- You can set custom hours when you want Focus Assist to be automatically enabled by clicking the During these times. In the During these hours screen, you can set the Start time and the End time along with the Repeat frequency and the Focus level. Once you configure everything according to your preference, make sure that the toggle at the top is set to ON, then hit the back arrow to return to the previous screen.
- If you want to avoid being disrupted when playing a game or doing a presentation, make sure the toggles associated with When I’m duplicating my display and When I’m playing a game are turned On. Keep in mind that both of these options can be clicked and configured based on the Focus level.
- You can also configure Focus Assist to automatically enable itself whenever you are home by enabling the When I’m at home toggle. But keep in mind that the option will be greyed out if Cortana doesn’t know your address. To enable this option, click on Give Cortana permissions, choose Settings and make sure that Location is enabled.
Note: Keep in mind that this option might not be available depending on your location.
- Finally, you can check the box associated with Show a notification in action center when focus assist is turned on automatically. This will provide you with an overview of the things you missed every time you exit Focus Assist.
- Once the configuration is according to your preference, you can close the Settings menu.
Method 2: Changing Quiet Hours via Registry Editor
If you don’t want to update to Windows 10 build 17083 or above, you have no UI-enabled way to modify the standard quiet hours. However, there is a workaround that will enable you to set custom hours for when the Quiet Hours feature to kick in.
Note: This guide won’t be applicable if your Windows 10 build is older than 17083.
This guide will involve editing the Registry, but you run no risk of damaging your PC if you follow the instructions closely. But just to be sure, we are going to show you how to backup your registry in case something goes terribly wrong.
Here’s a quick guide on how to modify the default Quiet Hours using Registry Editor:
- Press Windows key + R to open up a new Run box. Then, type “regedit“, hit Enter, then click on Yes at the UAC (User Account Control) to open Registry Editor.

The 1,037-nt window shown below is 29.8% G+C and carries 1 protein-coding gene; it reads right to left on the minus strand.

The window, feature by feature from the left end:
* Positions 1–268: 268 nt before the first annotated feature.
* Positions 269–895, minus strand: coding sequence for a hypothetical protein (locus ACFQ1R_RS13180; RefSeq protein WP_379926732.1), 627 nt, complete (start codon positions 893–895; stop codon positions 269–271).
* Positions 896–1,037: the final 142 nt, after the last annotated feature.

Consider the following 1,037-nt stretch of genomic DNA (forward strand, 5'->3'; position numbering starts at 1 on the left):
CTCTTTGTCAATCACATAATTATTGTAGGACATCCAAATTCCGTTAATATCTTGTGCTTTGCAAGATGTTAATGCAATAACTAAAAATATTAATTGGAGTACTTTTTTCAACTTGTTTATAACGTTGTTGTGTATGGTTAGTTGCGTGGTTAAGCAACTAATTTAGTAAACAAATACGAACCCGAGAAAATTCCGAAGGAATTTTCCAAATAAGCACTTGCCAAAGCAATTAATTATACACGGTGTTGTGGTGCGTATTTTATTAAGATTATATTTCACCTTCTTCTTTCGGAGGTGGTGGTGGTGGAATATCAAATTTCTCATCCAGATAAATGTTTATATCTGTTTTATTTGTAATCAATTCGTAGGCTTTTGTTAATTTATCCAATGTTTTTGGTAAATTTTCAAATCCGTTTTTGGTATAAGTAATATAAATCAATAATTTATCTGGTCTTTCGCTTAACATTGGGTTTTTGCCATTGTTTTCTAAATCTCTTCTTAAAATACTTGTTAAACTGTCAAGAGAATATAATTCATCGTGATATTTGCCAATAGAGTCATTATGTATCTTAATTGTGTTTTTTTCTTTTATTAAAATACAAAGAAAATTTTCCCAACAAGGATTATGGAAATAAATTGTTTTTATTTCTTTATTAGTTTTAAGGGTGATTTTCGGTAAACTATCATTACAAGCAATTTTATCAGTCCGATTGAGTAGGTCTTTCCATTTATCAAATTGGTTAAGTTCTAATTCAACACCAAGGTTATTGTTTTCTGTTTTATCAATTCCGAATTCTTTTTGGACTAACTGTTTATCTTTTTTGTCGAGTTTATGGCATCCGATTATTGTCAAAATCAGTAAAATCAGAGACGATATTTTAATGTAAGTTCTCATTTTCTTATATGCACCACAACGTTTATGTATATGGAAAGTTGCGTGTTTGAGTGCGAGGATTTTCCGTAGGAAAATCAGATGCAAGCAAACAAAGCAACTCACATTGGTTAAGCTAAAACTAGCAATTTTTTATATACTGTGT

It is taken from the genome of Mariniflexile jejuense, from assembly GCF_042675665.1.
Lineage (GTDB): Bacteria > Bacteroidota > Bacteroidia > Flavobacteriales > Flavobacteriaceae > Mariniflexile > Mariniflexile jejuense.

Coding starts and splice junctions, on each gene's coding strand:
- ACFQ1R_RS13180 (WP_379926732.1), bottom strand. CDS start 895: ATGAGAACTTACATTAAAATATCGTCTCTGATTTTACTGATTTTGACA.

- Inside Registry Editor, go to the ribbon at the top and choose File > Export. Then, choose a location, and a name for the file and hit OK to create a backup for your registry files.
Note: In the event that something goes wrong, you can return to Registry Editor, go to File > Import and choose the backup file to return your registry to a healthy state.
- Once the backup is in place, use the left-hand-side pane of Registry Editor to navigate to the following registry key:
HKEY_CURRENT_USER \ SOFTWARE \ Policies \ Microsoft \ Windows \ CurrentVersion
- Next, right-click on the CurrentVersion key and choose New > Key to create a new key and name it QuietHours.
- Next, we are going to create two separate values inside the QuietHours key. To do this, right-click on the QuietHours key and choose New > DWord (32-bit) Value and name the new value EntryTime. Then, create the second DWORD value using the same procedure and name it ExitTime.
- Keep in mind that EntryTime is the time when Quiet Hours begin and ExitTime value is the value that holds the ending period. Next, open a value by double-clicking on it and set the Base option to Decimal. Now, in the Value Data box, type the number of minutes after midnight that you want to trigger the event. For example, if you want to set the EntryTime to 3 : 00 AM, set the value to 180 and hit OK.
- Repeat the same procedure with the second value until both EntryTime and ExitTime are configured correctly.
- Once both values are configured, you can close Registry Editor. There’s no need to restart your PC as the changes take place as soon as you save them.